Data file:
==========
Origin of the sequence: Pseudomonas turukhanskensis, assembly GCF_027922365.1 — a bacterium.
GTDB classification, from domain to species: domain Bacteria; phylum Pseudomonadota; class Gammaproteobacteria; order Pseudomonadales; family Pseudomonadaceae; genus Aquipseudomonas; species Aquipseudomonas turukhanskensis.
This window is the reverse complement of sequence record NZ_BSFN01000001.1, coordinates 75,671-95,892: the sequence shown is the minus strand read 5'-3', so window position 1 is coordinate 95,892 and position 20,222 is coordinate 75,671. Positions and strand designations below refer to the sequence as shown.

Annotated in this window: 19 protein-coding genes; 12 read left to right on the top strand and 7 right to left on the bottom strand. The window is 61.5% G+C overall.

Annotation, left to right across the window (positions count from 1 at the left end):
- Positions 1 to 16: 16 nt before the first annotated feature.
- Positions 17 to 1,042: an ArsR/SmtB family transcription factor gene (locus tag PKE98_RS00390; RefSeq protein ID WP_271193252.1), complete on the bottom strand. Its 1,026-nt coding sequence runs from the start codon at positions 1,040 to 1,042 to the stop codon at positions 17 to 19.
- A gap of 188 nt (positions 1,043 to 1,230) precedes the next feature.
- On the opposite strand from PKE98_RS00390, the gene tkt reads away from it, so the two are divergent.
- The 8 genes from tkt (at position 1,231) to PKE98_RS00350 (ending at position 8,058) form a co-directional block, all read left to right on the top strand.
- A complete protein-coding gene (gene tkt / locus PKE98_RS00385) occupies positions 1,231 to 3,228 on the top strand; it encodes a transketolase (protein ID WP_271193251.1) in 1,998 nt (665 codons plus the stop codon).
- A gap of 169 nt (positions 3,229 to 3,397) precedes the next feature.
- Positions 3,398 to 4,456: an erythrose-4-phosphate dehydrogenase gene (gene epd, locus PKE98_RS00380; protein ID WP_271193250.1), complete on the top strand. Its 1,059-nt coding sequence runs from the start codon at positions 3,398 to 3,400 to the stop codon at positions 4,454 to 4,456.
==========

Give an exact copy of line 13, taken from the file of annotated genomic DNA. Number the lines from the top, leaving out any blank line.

- Positions 3,398 to 4,456: an erythrose-4-phosphate dehydrogenase gene (gene epd, locus PKE98_RS00380; protein ID WP_271193250.1), complete on the top strand. Its 1,059-nt coding sequence runs from the start codon at positions 3,398 to 3,400 to the stop codon at positions 4,454 to 4,456.